Considering that we’ve worked (between the two of us, extremely conservatively), 80 hours a week for 3 weeks, and Emmett put in a couple of 60-hour weeks before that, our earnings come to about 17 cents an hour. (And that’s not taking into account our significant start-up costs: seeds, irrigation, soil amendments, manure. But I don’t feel like going there right now, so I won’t.)

And besides, we also got one beautiful red onion, one butter crisp lettuce head, two squash seedlings, and two bowls full of lovely orchids (of a species from Madagascar) from our neighbors at the farmer’s market, so really, we’re doing pretty well.

I may be tired, but really, I feel great.

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farmer’s market-ing

We have, approximately, 3′ x 4′ of baby salad greens, a host of summer-spicy radishes, and exactly nothing else.

We’re going to the farmer’s market, baby.

(Quick note: I recently moved this blog from blogspot to wordpress, so there’s going to be a bit of a glut of posts today. And, since I started this blog after we started the farm, there’s going to be some catch-up to do anyway… so for a while, a least, there will be flashbacks interspersed with current events.)

For a while we’ve been stressing out about when to start going to the farmer’s market. How much produce do we need to have? Will we look like fools if we only bring 10 bags of salad and a few radishes? Or is it better to show up and start building a customer base (perhaps a foundation of pity or sympathy), so that by the time we have — hopefully — heaps of corn, tomatoes, beets, winter squash and zuchs, people will be primed to buy our stuff? After much internal debate among the farm’s proprietors, Farmer Number One (Emmett) called the kindly Farmer’s Market Coordinator, who heartily advised us to start this Sunday. (This weekend, she pointed out, is some kind of garlic party for the farmer’s market, so there should be lots of customers. In honor of garlic day, Emmett’s advocating bringing a few of our garlic heads to round out our produce — but the garlic, which was planted six months ago before we knew we’d be starting a farm, was only ever intended for personal consumption. I keep pointing out that if we sell our garlic but then have to buy garlic later, we might end up losing money, because garlic won’t be in season and it might cost more than we sell it for. I’ll let you know who wins the garlic fight.)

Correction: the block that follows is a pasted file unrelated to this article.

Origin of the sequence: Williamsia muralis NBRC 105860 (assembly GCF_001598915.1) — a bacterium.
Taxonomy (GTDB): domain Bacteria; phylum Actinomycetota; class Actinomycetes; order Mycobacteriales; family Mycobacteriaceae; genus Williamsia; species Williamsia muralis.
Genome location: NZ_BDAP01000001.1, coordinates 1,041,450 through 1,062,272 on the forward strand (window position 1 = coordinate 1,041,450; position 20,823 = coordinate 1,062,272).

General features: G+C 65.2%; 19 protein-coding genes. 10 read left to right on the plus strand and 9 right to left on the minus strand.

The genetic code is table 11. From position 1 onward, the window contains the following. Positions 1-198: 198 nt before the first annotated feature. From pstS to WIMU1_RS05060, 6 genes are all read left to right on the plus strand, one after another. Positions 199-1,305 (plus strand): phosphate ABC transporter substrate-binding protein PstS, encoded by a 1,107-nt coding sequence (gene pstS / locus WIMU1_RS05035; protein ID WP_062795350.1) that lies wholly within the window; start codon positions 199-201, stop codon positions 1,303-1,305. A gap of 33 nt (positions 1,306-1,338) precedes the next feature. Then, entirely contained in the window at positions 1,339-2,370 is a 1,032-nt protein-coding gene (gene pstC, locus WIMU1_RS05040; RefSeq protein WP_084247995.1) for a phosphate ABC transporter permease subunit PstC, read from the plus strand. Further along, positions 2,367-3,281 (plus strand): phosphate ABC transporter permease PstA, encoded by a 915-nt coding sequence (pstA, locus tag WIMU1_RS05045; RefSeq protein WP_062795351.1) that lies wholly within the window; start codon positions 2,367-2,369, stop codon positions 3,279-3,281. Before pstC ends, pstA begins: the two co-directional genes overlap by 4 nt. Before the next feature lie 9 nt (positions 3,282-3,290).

For the past couple of weeks, as we debated the date for our farmer’s market stand grand opening, we’ve also been frantically looking around for other things to sell, to assuage our feelings of inadequacy. Rosemary from Emmett’s parents’ garden. Tarragon from Emmett’s parents’ garden. Ditto on their sage, until we learned that Mexican Sage isn’t in fact edible. (It’s a deer deterrent.) Prickly pear patties from a prolific cactus hedge, until Emmett’s dad informed us that you can only eat tender new growth, and have to cut the cactus back in order to encourage it. We’ve been praying that the blackberries, which run rampant along the Russian River, would ripen. (They’re starting to turn pink, but are in no way edible right now.) We even considered foraging for the wild garlic that grows in the vineyard, a blatantly silly endeavor because the cloves are t-i-n-y and usually buried in the dirt without an obvious stalk. I advocated buying chickens so we could sell eggs (and I want chickens, anyway), and Emmett’s dad advocated selling old grapevines for barbecue firewood. (Apparently it has a nice fragrance when burned.)

But I think, when push comes to shove, that we’re just going to be sitting at our little stand with some lettuce, radishes, a bit of rosemary, and maybe a garlic head or two.